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Insights into Editorial: Together in an uncertain world

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Insights into Editorial: Together in an uncertain world


Brief History:

India was one of the first countries to develop relations with the European Union. The Joint Political Statement of 1993 and the 1994 Co-operation Agreement were the foundational agreements for the bilateral partnership.

In 2004, India and European Union became “Strategic Partners“. A Joint Action Plan was agreed upon in 2005 and updated in 2008.

 

The EU is India’s largest trading partner with 12.5% of India’s overall trade between 2015 and 2016, ahead of China (10.8%) and the United States (9.3%).

India is the EU’s 9th largest trading partner with 2.4% of the EU’s overall trade. Bilateral trade (in both goods & services) reached €115 billion in 2017.

 

Context:

European Union released its strategy on India after 14 years. This road map replaces 2004 EU-India Declaration on building bilateral strategic partnership.

The European Union and India have upgraded their long-standing relationship to a strategic partnership in 2004, acknowledging their common goals and principles.

Nowadays, in a challenging international environment, the EU and India share the same values of democracy, human rights, fundamental freedoms and support the rules-based global order centred on multilateralism.

The European Union has unveiled a sweeping new vision to significantly scale up ties with India, including closer coordination to forge a multilateral rules-based world order and enhanced military-to-military relations and joint exercises.

 

India is rapidly integrating with the global economy:

At 1.25 billion, India is the second most populous state and largest democracy in the world. With an annual GDP growth rate in excess of 7.5 % for over a decade it is now in the world’s top ten largest economies (4th by PPP).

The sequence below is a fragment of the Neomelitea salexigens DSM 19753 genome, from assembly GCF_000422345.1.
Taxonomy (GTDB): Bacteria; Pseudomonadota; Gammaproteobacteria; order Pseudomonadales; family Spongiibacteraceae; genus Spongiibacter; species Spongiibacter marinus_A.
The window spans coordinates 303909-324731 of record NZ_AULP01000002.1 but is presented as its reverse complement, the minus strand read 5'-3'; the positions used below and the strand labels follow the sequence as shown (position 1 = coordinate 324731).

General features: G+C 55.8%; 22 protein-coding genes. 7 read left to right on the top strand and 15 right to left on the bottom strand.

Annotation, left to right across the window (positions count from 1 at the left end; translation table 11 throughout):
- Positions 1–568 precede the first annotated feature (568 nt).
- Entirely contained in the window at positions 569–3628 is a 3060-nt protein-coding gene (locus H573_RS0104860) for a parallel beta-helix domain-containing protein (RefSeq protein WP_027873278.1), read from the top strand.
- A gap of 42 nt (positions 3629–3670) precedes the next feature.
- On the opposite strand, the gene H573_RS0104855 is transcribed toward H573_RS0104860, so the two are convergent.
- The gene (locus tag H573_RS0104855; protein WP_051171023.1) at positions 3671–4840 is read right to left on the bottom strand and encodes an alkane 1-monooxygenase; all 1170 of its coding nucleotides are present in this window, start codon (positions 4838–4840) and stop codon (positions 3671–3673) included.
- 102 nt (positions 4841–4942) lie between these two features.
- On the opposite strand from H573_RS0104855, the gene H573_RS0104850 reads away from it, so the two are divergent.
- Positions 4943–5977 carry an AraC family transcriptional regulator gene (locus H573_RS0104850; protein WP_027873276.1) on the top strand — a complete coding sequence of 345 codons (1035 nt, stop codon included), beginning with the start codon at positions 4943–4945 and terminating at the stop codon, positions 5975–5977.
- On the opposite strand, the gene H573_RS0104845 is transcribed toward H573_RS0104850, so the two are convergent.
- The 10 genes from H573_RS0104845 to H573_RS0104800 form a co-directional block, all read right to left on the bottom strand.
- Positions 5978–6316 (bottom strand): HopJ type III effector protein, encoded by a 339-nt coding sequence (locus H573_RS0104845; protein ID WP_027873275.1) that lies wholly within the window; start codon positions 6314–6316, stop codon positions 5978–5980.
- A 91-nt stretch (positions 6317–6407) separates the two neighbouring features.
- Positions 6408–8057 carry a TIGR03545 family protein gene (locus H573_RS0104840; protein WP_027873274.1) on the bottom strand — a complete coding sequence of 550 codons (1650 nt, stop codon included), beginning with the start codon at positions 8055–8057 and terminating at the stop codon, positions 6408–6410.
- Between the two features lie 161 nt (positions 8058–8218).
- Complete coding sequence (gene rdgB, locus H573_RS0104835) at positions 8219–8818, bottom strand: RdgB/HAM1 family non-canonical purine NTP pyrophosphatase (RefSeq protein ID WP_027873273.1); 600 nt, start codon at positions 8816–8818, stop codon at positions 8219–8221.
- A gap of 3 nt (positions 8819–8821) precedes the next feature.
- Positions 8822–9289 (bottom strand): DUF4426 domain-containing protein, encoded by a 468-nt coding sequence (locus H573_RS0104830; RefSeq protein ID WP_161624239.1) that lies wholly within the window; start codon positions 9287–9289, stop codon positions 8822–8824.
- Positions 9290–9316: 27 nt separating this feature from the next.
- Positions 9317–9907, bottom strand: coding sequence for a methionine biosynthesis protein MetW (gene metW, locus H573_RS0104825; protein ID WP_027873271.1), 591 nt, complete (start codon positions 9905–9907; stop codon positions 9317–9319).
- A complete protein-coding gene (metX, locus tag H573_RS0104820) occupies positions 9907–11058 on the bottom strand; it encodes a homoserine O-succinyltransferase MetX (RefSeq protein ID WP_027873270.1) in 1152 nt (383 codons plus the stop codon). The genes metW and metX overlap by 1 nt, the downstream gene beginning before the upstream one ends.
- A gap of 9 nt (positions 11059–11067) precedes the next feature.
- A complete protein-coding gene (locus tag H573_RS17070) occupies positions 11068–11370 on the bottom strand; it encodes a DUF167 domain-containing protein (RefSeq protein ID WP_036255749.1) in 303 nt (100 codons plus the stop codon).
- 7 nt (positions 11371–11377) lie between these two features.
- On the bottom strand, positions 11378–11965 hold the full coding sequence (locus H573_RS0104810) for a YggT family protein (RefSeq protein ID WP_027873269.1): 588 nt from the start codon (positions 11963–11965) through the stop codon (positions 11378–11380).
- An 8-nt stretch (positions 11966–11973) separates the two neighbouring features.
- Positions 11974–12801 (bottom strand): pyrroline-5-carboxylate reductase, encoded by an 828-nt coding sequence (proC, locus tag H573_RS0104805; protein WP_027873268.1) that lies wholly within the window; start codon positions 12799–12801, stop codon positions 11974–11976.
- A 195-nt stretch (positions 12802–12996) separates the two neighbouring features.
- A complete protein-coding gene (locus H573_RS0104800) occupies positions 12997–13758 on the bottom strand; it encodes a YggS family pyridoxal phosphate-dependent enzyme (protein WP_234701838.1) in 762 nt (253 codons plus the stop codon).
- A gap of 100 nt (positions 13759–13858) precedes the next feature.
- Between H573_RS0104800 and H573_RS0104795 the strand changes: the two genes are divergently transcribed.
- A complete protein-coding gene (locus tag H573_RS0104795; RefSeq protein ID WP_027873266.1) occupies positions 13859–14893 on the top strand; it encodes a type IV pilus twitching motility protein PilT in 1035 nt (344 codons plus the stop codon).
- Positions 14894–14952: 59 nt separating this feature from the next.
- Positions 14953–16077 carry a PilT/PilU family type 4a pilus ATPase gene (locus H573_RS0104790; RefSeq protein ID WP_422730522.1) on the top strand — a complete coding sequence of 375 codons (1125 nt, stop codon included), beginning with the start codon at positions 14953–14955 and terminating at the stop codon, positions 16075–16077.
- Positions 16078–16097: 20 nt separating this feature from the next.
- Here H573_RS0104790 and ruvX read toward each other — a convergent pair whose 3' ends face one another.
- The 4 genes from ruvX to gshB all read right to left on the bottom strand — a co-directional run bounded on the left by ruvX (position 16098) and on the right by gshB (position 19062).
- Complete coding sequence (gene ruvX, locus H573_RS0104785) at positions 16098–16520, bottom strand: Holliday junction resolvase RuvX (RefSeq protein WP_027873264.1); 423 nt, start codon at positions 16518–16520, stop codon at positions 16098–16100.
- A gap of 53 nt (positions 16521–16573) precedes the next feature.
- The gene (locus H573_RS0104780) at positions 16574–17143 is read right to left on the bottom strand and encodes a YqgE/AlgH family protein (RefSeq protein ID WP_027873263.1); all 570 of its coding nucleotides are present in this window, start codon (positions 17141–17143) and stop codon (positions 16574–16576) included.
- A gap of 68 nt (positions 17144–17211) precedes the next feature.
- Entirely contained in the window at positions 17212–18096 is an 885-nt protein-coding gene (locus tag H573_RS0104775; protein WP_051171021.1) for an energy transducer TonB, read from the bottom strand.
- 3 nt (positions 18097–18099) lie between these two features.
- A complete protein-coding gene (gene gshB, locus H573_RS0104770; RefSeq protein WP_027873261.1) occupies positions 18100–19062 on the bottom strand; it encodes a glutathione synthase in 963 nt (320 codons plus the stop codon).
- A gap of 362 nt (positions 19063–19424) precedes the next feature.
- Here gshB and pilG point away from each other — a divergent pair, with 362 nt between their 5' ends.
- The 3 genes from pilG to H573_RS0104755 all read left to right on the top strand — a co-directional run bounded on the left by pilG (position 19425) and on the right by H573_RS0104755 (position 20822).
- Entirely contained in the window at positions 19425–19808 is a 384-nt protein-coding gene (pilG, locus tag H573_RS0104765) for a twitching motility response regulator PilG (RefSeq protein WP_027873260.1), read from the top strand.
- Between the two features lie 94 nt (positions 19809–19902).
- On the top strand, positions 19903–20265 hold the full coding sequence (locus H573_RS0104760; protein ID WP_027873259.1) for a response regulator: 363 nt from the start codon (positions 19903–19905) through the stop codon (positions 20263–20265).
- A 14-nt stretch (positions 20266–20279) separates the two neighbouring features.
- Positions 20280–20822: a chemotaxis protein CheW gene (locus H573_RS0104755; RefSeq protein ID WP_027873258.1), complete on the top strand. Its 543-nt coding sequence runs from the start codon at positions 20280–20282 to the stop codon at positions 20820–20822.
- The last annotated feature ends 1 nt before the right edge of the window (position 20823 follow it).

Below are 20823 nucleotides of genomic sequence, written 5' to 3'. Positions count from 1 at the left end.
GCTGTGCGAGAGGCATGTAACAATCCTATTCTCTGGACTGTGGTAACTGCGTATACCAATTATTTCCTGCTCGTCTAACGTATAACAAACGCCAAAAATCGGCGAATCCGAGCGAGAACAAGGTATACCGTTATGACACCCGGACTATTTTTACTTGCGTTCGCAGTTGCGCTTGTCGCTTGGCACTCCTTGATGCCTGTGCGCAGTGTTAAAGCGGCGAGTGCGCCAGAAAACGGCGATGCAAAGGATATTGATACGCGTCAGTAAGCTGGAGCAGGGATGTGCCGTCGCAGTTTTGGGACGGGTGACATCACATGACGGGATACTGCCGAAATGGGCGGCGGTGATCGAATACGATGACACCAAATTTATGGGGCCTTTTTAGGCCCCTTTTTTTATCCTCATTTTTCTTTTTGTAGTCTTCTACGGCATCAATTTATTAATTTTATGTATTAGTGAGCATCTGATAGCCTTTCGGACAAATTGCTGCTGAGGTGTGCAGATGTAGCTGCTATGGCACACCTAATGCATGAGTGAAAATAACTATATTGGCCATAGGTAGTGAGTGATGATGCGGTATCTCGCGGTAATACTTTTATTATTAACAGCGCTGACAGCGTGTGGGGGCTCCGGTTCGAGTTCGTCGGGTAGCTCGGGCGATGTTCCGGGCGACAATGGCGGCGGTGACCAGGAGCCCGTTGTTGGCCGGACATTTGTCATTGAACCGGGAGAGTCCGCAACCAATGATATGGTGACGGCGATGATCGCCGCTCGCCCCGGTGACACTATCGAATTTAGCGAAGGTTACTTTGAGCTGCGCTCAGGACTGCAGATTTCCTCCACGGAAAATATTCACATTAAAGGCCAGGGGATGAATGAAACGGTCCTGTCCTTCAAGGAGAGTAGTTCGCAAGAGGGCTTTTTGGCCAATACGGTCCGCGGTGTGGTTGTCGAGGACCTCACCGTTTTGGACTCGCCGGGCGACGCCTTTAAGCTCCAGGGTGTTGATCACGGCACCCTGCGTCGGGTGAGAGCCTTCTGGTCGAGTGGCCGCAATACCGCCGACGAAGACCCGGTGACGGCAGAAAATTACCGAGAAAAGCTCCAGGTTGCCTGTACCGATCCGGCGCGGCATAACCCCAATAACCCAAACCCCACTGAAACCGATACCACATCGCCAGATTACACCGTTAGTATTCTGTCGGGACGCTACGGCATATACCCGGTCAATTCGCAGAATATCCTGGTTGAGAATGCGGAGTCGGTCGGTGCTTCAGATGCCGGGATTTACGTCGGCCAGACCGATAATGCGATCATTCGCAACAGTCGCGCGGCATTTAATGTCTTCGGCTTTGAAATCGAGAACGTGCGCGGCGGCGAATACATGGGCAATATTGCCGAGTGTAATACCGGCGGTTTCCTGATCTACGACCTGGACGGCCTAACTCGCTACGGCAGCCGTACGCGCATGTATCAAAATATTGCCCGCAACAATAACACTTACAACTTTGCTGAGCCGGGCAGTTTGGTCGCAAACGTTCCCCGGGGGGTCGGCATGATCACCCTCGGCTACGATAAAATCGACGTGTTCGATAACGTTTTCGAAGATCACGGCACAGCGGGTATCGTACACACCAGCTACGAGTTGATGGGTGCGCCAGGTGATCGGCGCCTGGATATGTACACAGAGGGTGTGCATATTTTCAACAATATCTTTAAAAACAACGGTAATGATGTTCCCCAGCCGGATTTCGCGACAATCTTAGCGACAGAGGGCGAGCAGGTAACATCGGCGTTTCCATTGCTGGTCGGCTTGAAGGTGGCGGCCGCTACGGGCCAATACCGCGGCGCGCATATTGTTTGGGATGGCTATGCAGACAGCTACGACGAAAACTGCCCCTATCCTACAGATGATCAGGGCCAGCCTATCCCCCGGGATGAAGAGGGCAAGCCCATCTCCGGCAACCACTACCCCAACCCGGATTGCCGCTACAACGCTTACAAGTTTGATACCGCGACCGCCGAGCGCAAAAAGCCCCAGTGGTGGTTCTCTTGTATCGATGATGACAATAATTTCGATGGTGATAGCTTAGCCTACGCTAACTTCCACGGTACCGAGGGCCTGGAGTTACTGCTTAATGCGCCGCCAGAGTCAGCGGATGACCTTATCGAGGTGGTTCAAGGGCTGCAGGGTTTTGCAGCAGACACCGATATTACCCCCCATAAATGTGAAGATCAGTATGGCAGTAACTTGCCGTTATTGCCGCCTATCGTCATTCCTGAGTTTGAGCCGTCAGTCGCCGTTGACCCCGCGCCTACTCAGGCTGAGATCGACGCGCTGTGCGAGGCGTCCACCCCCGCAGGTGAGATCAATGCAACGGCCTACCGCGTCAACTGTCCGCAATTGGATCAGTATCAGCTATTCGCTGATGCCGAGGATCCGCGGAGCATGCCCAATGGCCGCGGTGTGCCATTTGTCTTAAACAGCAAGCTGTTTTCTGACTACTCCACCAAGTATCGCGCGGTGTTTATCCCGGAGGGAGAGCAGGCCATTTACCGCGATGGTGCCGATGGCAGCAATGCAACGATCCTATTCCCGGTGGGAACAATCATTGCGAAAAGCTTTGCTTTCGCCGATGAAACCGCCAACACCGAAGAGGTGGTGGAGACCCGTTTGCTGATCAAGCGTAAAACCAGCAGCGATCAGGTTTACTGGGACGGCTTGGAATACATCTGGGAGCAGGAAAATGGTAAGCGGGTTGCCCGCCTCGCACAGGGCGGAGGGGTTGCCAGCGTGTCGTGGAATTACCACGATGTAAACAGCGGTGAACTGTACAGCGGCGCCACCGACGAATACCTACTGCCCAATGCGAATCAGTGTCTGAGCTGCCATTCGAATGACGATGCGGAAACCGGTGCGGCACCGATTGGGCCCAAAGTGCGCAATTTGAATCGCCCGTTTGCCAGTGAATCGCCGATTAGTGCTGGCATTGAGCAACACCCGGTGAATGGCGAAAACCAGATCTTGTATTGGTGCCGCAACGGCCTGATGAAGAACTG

As such, India is an important trade and investment partner for the EU, combining a sizable and growing market with one of the fastest growing economies in the world arguably the fastest among the big economies.

Although it is far from the closed market that it was twenty years ago, India still maintains substantial tariff and non-tariff barriers that hinder trade with the EU.

 

New India Strategy Document:

India needs resources and expertise from EU for various priority areas, such as cyber security, urbanisation, environmental regeneration and skill development.

There is limited partnership which largely remained confined to economics and trade. EU emerged as India’s largest trading partner and biggest foreign investor.

The relationship remained devoid of any strategic content. In fact, EU-India bilateral trade and investment agreement is yet to be concluded.

So, therefore, this comes at an appropriate time, when both have to seriously calibrate their partnership.

The need of the hour is to ensure security sector cooperation to countering terrorism and regional security.

Let us hope for more strategic partnership in the coming future.

 

The new strategy makes EU trade policy more responsible by basing it on three key principles:

  • Effectiveness: Making sure trade actually delivers on its promise of new economic opportunities. That means addressing the issues that affect today’s economy, including services and digital trade.